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I need to make a plot of a non-linear functions. To get familiar with the 'declare function' capability of pgf-tikz, I tried the following code:

      declare function={
        func(\x,\a) = 1.0/(\x^\a);
% draw grid  
      \draw[very thin,color=gray] (0.0,0.0) grid (2.0,2.0); 
% draw axes 
      \draw[->] (0.0,0.0) -- (2.0,0.0) node[right] {$x$};
      \draw[->] (0.0,0.0) -- (0.0,2.0) node[above] {$y$};     
% draw functions
      \draw[blue]  plot[domain=0.5:2.0,samples=100] (\x,{func(\x,1.0)});
      \draw[red]   plot[domain=0.8:2.0,samples=100] (\x,{func(\x,2.0)}); 
      \draw[green] plot[domain=0.5:2.0,samples=100] (\x,{func(\x,0.5)}); 

enter image description here

So what I expect to see are three lines corresponding to 1/x, 1/x^2, and 1/sqrt(x). The last function call did not give the correct function. Since I'm new to using the math functionality of pgf-tikz, I suspect I'm doing something wrong or I'm overlooking something. I'd be glad to get some pointers that

  • help me fix this problem; and

  • get some advice about how to best/better approach this problem.

The function I will need to plot is going to be more complicated, but also smooth and under some limits approaches 1/x.

share|improve this question
Welcome to TeX.sx! As new user without image posting privileges simply include the image as normal and remove the ! in front of it to turn it into a link. A moderator or another user with edit privileges can then reinsert the ! to turn it into an image again. – Torbjørn T. Nov 17 '11 at 17:51
As far as your second question you should see this question on consistently specifying a function and use it for computation and plotting) – Peter Grill Nov 17 '11 at 17:53
Thanks for the useful link. This cleared up a lot of things for me. – user1362373 Nov 18 '11 at 7:22

TikZ Solution:

I believe there is some limitations in using the internal math engine with power type functions (but for some reason works just fine with pgfplots as in the solution below), but if you change you defintion from func(\x,\a) = 1.0/(\x^\a) to:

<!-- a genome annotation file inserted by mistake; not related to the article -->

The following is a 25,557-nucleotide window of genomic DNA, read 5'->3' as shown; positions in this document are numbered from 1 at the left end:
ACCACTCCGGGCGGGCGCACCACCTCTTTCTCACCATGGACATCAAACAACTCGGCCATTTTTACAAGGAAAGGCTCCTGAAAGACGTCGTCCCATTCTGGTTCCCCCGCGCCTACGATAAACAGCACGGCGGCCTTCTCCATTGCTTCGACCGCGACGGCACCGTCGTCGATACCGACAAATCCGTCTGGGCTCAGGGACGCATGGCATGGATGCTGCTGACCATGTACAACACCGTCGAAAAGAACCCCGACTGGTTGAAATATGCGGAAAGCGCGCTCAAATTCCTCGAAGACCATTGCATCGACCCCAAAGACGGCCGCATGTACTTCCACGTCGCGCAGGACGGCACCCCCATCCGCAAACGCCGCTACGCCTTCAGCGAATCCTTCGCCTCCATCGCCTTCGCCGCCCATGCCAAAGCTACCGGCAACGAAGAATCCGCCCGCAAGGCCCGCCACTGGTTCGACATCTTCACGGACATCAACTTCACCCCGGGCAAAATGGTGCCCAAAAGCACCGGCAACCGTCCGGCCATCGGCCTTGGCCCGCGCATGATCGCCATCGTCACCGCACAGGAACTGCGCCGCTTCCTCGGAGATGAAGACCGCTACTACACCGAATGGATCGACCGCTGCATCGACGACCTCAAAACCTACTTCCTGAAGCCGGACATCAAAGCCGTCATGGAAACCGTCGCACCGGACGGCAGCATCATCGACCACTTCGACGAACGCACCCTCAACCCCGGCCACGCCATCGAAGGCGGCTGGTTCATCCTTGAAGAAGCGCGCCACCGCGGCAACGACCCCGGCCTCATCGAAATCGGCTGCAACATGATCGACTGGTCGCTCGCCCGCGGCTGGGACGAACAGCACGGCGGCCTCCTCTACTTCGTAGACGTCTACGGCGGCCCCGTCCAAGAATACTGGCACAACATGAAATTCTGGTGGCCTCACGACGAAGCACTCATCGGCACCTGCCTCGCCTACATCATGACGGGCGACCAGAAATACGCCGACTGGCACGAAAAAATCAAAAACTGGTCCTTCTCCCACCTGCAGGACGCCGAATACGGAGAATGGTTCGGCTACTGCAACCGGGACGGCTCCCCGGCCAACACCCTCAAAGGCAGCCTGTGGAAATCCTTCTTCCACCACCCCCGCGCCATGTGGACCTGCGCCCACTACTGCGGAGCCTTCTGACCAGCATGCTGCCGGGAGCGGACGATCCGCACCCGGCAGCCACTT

func(\t,\a) = 1.0/(exp((\a)*ln(\t)));

you get (and also added very thick option to \draw):

enter image description here

Pgfplots Solution:

However, I would recommend that you use pgfplots for graphing. As per Consistently specify a Function and use it for computation and plotting, I would recommend that you use the approach suggest there to define the function:


This method will allow you to be able to use this one definition for:

  1. Computation of values to:

  2. Graphing using pgfplot

  3. Graphing using pgfplots/gnuplot

enter image description here



    domain=0.5:2.0, samples=100,
    every axis plot post/.style= ultra thick]
    \addplot [blue] {\func(x,1.0)};%
    \addplot [red]  {\func(x,2.0)};%
    \addplot [green]{\func(x,0.5)};
share|improve this answer
Thanks for the very useful clarifications. – user1362373 Nov 18 '11 at 7:22

This is a problem with the exp function from TikZ, it is solved in the CVS version. Alternatively, you can use the code Jake provides here: Is plotting exponential graphs a known source of bugs in TikZ? in the preamble to solve the problem.

share|improve this answer
Thank you for sending the link. – user1362373 Nov 18 '11 at 7:22

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